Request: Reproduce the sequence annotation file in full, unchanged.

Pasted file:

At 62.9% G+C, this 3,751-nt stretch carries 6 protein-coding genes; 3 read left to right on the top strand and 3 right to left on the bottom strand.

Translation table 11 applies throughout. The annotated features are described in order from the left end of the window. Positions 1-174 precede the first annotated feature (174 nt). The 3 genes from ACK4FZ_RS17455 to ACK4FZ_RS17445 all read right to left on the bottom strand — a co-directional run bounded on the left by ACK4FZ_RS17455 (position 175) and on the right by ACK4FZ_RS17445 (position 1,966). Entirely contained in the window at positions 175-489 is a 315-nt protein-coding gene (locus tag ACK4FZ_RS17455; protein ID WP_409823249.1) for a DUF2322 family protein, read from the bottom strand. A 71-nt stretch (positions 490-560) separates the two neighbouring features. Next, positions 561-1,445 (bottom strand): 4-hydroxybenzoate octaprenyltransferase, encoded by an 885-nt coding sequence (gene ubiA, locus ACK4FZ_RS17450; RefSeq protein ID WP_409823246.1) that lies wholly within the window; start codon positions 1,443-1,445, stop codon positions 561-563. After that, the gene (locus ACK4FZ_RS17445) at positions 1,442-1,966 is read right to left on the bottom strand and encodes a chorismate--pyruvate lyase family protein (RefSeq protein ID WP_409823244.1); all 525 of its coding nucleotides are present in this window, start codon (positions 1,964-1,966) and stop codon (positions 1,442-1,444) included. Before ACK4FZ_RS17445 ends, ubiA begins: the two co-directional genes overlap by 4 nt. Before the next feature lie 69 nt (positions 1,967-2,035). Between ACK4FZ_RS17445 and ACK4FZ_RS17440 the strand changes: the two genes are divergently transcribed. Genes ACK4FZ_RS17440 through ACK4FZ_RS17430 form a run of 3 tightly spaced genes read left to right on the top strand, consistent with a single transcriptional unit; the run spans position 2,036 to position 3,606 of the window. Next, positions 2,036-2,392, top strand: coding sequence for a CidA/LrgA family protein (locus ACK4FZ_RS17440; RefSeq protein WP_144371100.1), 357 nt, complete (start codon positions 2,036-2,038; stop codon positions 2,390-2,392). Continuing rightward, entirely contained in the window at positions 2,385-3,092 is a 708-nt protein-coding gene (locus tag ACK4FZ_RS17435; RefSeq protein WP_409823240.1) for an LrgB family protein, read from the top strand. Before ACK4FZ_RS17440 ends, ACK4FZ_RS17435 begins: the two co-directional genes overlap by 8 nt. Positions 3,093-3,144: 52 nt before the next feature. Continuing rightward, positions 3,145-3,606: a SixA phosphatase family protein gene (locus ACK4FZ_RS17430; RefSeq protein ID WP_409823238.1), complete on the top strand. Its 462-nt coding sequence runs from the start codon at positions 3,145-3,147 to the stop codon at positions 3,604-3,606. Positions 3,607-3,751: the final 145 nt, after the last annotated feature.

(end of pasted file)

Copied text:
At 62.9% G+C, this 3,751-nt stretch carries 6 protein-coding genes; 3 read left to right on the top strand and 3 right to left on the bottom strand.

Translation table 11 applies throughout. The annotated features are described in order from the left end of the window. Positions 1-174 precede the first annotated feature (174 nt). The 3 genes from ACK4FZ_RS17455 to ACK4FZ_RS17445 all read right to left on the bottom strand — a co-directional run bounded on the left by ACK4FZ_RS17455 (position 175) and on the right by ACK4FZ_RS17445 (position 1,966). Entirely contained in the window at positions 175-489 is a 315-nt protein-coding gene (locus tag ACK4FZ_RS17455; protein ID WP_409823249.1) for a DUF2322 family protein, read from the bottom strand. A 71-nt stretch (positions 490-560) separates the two neighbouring features. Next, positions 561-1,445 (bottom strand): 4-hydroxybenzoate octaprenyltransferase, encoded by an 885-nt coding sequence (gene ubiA, locus ACK4FZ_RS17450; RefSeq protein ID WP_409823246.1) that lies wholly within the window; start codon positions 1,443-1,445, stop codon positions 561-563. After that, the gene (locus ACK4FZ_RS17445) at positions 1,442-1,966 is read right to left on the bottom strand and encodes a chorismate--pyruvate lyase family protein (RefSeq protein ID WP_409823244.1); all 525 of its coding nucleotides are present in this window, start codon (positions 1,964-1,966) and stop codon (positions 1,442-1,444) included. Before ACK4FZ_RS17445 ends, ubiA begins: the two co-directional genes overlap by 4 nt. Before the next feature lie 69 nt (positions 1,967-2,035). Between ACK4FZ_RS17445 and ACK4FZ_RS17440 the strand changes: the two genes are divergently transcribed. Genes ACK4FZ_RS17440 through ACK4FZ_RS17430 form a run of 3 tightly spaced genes read left to right on the top strand, consistent with a single transcriptional unit; the run spans position 2,036 to position 3,606 of the window. Next, positions 2,036-2,392, top strand: coding sequence for a CidA/LrgA family protein (locus ACK4FZ_RS17440; RefSeq protein WP_144371100.1), 357 nt, complete (start codon positions 2,036-2,038; stop codon positions 2,390-2,392). Continuing rightward, entirely contained in the window at positions 2,385-3,092 is a 708-nt protein-coding gene (locus tag ACK4FZ_RS17435; RefSeq protein WP_409823240.1) for an LrgB family protein, read from the top strand. Before ACK4FZ_RS17440 ends, ACK4FZ_RS17435 begins: the two co-directional genes overlap by 8 nt. Positions 3,093-3,144: 52 nt before the next feature. Continuing rightward, positions 3,145-3,606: a SixA phosphatase family protein gene (locus ACK4FZ_RS17430; RefSeq protein ID WP_409823238.1), complete on the top strand. Its 462-nt coding sequence runs from the start codon at positions 3,145-3,147 to the stop codon at positions 3,604-3,606. Positions 3,607-3,751: the final 145 nt, after the last annotated feature.